Some of your deductions may be smaller (or nonexistent) when you file your 2018 tax return

itemized tax deductions change

While the Tax Cuts and Jobs Act (TCJA) reduces most income tax rates and expands some tax breaks, it limits or eliminates several itemized deductions that have been valuable to many individual taxpayers. Here are five deductions you may see shrink or disappear when you file your 2018 income tax return:

1. State and local tax deduction.

For 2018 through 2025, your total itemized deduction for all state and local taxes combined — including property tax — is limited to $10,000 ($5,000 if you’re married and filing separately). You still must choose between deducting income and sales tax; you can’t deduct both, even if your total state and local tax deduction wouldn’t exceed $10,000.

2. Mortgage interest deduction.

You generally can claim an itemized deduction for interest on mortgage debt incurred to purchase, build or improve your principal residence and a second residence. Points paid related to your principal residence also may be deductible. For 2018 through 2025, the TCJA reduces the mortgage debt limit from $1 million to $750,000 for debt incurred after Dec. 15, 2017, with some limited exceptions.

3. Home equity debt interest deduction.

Before the TCJA, an itemized deduction could be claimed for interest on up to $100,000 of home equity debt used for any purpose, such as to pay off credit cards (for which interest isn’t deductible). The TCJA effectively limits the home equity interest deduction for 2018 through 2025 to debt that would qualify for the home mortgage interest deduction.

4. Miscellaneous itemized deductions subject to the 2% floor.

This deduction for expenses such as certain professional fees, investment expenses and unreimbursed employee business expenses is suspended for 2018 through 2025. If you’re an employee and work from home, this includes the home office deduction. (Business owners and the self-employed may still be able to claim a home office deduction against their business or self-employment income.)

5. Personal casualty and theft loss deduction.

For 2018 through 2025, this itemized deduction is suspended except if the loss was due to an event officially declared a disaster by the President.

Be aware that additional rules and limits apply to many of these deductions. Also keep in mind that the TCJA nearly doubles the standard deduction. The combination of a much larger standard deduction and the reduction or elimination of many itemized deductions means that, even if itemizing has typically benefited you in the past, you might be better off taking the standard deduction when you file your 2018 return. Please contact us with any questions you have.

About the author

Brady is the owner of Ramsay & Associates. He specializes in financial statement preparation and personal, fiduciary and corporate tax and accounting.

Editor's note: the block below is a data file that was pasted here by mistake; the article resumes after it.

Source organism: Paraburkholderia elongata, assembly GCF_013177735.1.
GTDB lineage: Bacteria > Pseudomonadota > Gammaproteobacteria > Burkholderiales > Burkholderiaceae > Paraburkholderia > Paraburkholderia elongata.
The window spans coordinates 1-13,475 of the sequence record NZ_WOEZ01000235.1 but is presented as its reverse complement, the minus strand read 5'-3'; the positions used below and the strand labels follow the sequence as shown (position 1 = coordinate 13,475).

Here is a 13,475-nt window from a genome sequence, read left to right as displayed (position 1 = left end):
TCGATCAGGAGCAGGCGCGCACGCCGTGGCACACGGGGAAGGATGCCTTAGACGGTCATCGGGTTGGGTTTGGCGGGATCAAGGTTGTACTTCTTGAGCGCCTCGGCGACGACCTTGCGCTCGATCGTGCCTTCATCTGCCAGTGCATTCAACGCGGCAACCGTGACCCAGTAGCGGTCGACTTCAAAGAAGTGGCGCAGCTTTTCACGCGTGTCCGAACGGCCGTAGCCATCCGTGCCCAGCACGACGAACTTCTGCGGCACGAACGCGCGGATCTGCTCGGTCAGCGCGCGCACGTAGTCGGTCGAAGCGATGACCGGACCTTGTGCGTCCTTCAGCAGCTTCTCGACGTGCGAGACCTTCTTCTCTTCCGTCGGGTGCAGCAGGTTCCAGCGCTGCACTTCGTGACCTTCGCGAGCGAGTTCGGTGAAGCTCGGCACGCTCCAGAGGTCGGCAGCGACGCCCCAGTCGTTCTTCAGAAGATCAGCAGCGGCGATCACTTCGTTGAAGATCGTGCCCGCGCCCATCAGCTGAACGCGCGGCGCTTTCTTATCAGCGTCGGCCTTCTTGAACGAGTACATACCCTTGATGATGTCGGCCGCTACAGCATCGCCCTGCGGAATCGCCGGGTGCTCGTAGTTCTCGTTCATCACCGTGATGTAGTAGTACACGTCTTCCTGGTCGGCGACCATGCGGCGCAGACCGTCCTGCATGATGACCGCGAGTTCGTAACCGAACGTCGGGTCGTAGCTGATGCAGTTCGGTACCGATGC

His professional experience includes seven years' experience for local and national CPA firms before joining Ramsay & Associates in 2006.

He has a Bachelor of Accounting degree from the University of Minnesota Duluth. He is a Certified Public Accountant, a member of the Minnesota Society of CPA's, an Eagle Scout, as well as an active volunteer in the community.

Will leasing equipment or buying it be more tax efficient for your business?

lease-or-buy-equipment

Recent changes to federal tax law and accounting rules could affect whether you decide to lease or buy equipment or other fixed assets. Although there’s no universal “right” choice, many businesses that formerly leased assets are now deciding to buy them.

Pros and cons of leasing

From a cash flow perspective, leasing can be more attractive than buying. And leasing does provide some tax benefits: Lease payments generally are tax deductible as “ordinary and necessary” business expenses. (Annual deduction limits may apply.)

Leasing used to be advantageous from a financial reporting standpoint. But new accounting rules that bring leases to the lessee’s balance sheet go into effect in 2020 for calendar-year private companies. So, lease obligations will show up as liabilities, similar to purchased assets that are financed with traditional bank loans.

Leasing also has some potential drawbacks. Over the long run, leasing an asset may cost you more than buying it, and leasing doesn’t provide any buildup of equity. What’s more, you’re generally locked in for the entire lease term. So, you’re obligated to keep making lease payments even if you stop using the equipment. If the lease allows you to opt out before the term expires, you may have to pay an early-termination fee.

Pros and cons of buying

Historically, the primary advantage of buying over leasing has been that you’re free to use the assets as you see fit. But an advantage that has now come to the forefront is that Section 179 expensing and first-year bonus depreciation can provide big tax savings in the first year an asset is placed in service.

These two tax breaks were dramatically enhanced by the Tax Cuts and Jobs Act (TCJA) — enough so that you may be convinced to buy assets that your business might have leased in the past. Many businesses will be able to write off the full cost of most equipment in the year it’s purchased. Any remainder is eligible for regular depreciation deductions over IRS-prescribed schedules.